CIT Group’s exit from its commercial air and reverse-mortgage-servicing businesses cost it heavily in the fourth quarter.

The $64.2 billion-asset company swung to a $1.2 billion loss from a $144.5 million profit a year earlier. The loss per common share was $5.71.

The results, reported Tuesday, were driven by expenses associated with CIT’s year-and-a-half-long restructuring effort. The Livingston, N.J., company recorded a loss of $730.5 million on discontinued operations due to various tax and accounting charges.

CIT announced in October that it would sell its $10 billion commercial aircraft division to HNA Group in China. The company is also in the process of shedding its Financial Freedom reverse mortgage unit, which it acquired through its August 2015 purchase of OneWest Bank in Pasadena, Calif.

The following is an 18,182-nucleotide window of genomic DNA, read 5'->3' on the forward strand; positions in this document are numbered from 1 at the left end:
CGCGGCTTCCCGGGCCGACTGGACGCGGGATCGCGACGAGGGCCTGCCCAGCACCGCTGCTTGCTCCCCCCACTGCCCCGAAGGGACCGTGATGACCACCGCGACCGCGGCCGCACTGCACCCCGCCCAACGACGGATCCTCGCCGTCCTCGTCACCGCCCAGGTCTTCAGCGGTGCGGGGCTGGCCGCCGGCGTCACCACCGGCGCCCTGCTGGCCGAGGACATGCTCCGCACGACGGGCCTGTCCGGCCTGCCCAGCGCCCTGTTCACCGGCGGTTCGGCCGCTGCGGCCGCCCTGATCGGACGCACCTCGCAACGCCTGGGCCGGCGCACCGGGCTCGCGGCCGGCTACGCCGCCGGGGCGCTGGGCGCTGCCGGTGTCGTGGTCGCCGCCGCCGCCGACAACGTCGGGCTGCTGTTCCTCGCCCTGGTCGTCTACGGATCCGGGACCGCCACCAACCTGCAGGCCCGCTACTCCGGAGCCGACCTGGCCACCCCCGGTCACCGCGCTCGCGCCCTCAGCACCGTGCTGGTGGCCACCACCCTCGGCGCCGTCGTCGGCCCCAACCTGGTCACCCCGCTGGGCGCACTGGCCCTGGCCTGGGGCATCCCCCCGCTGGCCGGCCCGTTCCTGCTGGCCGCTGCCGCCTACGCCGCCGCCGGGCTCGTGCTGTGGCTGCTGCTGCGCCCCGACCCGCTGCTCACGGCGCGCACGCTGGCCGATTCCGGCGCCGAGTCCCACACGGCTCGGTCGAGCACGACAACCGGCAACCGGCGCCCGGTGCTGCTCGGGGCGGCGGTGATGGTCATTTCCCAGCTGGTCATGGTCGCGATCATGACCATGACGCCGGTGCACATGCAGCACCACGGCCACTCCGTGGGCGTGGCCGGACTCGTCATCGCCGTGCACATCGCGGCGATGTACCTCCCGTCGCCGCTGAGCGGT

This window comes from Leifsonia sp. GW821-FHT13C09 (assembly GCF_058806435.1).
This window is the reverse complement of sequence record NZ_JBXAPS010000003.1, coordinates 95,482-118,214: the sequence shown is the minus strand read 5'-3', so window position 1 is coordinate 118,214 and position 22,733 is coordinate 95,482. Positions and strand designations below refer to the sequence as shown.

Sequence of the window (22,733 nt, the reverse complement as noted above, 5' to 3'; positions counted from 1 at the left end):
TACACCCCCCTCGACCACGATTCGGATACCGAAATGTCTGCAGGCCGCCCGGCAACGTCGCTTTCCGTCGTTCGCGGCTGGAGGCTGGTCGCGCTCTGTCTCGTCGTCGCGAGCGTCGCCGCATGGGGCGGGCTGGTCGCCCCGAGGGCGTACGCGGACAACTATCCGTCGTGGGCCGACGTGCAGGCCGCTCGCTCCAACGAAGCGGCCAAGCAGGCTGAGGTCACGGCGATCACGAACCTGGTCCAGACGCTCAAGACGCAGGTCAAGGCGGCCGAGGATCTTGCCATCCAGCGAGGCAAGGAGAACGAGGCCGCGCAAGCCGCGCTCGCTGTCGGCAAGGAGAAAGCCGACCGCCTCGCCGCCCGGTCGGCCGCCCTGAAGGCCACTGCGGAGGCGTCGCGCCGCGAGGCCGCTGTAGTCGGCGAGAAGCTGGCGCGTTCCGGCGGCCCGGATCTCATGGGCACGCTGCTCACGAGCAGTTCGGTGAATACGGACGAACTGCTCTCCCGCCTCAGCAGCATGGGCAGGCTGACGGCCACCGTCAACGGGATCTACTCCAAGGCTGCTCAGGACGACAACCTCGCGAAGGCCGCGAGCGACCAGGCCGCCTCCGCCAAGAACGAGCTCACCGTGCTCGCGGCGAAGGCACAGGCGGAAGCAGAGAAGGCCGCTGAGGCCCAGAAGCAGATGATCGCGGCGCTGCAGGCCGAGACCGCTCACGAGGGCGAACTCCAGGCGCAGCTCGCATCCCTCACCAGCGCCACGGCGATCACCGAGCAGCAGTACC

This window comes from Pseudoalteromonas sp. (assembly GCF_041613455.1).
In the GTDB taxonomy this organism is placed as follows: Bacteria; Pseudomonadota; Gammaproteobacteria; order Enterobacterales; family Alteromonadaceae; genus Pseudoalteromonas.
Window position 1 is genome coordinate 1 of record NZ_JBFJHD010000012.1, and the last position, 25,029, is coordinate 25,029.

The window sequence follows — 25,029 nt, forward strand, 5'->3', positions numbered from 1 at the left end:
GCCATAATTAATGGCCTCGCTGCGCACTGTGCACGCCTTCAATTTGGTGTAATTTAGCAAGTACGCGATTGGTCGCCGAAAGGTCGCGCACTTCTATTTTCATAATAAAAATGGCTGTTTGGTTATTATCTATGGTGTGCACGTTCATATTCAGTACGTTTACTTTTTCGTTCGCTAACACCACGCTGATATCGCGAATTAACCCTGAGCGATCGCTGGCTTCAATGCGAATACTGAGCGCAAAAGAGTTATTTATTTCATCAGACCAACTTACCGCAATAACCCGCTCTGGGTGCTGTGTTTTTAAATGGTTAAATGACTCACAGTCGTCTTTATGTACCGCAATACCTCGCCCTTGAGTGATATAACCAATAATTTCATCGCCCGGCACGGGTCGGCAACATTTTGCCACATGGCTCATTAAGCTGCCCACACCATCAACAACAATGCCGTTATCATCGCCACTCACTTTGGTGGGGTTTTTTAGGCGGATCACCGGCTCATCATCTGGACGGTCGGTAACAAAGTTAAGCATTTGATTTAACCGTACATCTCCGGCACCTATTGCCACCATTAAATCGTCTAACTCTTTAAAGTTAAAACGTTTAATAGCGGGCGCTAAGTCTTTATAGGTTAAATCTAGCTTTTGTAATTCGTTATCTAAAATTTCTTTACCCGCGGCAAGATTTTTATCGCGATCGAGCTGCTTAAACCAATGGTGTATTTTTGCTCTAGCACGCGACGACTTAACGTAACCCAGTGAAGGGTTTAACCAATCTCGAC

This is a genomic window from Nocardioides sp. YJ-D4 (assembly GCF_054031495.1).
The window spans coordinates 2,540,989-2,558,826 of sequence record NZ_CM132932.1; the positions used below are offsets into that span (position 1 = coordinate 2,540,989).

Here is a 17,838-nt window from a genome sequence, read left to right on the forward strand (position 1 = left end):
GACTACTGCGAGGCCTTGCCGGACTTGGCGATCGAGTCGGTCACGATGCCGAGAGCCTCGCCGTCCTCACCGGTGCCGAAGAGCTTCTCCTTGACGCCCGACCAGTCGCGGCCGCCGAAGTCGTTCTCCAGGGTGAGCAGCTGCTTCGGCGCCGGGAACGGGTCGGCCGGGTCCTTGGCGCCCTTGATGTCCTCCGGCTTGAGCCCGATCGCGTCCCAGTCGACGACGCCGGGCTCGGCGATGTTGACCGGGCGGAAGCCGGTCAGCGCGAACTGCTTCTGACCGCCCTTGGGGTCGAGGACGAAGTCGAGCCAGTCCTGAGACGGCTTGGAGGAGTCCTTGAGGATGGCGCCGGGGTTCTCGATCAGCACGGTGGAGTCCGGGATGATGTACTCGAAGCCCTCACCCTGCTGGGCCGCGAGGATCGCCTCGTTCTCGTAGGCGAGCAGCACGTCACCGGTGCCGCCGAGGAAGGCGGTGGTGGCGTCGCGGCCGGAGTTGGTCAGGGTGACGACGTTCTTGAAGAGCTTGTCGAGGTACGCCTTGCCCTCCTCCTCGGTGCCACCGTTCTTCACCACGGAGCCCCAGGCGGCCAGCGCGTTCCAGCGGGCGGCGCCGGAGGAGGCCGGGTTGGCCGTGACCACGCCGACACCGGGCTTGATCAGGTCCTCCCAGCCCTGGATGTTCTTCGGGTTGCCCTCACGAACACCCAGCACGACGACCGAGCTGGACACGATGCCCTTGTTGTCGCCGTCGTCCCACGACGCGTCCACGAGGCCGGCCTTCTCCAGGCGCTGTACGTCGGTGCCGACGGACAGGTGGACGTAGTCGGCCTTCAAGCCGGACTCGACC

Additionally, in October the company completed the sale of its Canadian commercial lending division to Laurentian Bank in Montreal.

No pain, no gain: CIT's restructuring efforts "significantly affected our financial results but were necessary … to simplify and strengthen the company," CEO Ellen Alemany says.

“Our recent actions to transform the company and address legacy issues significantly affected our financial results but were necessary measures in our journey to simplify and strengthen the company for the future,” Chairman and CEO Ellen Alemany said.

Outside of the discontinued businesses, it was still a tough quarter for CIT.

Net interest income was $296.6 million, or flat from a year earlier. The net finance margin declined 5 basis points to 3.59%. Total loans dipped 3% to $29.5 billion.

Noninterest income plunged 49% to $140.6 million partly because of charges associated with a total return swap in its Canadian business.

Noninterest expenses rose 42% to $843.3 million as restructuring costs and a $333.7 million goodwill impairment charge in consumer banking overshadowed declines in compensation.

Subscribe Now

Access to authoritative analysis and perspective and our data-driven report series.

14-Day Free Trial

No credit card required. Complete access to articles, breaking news and industry data.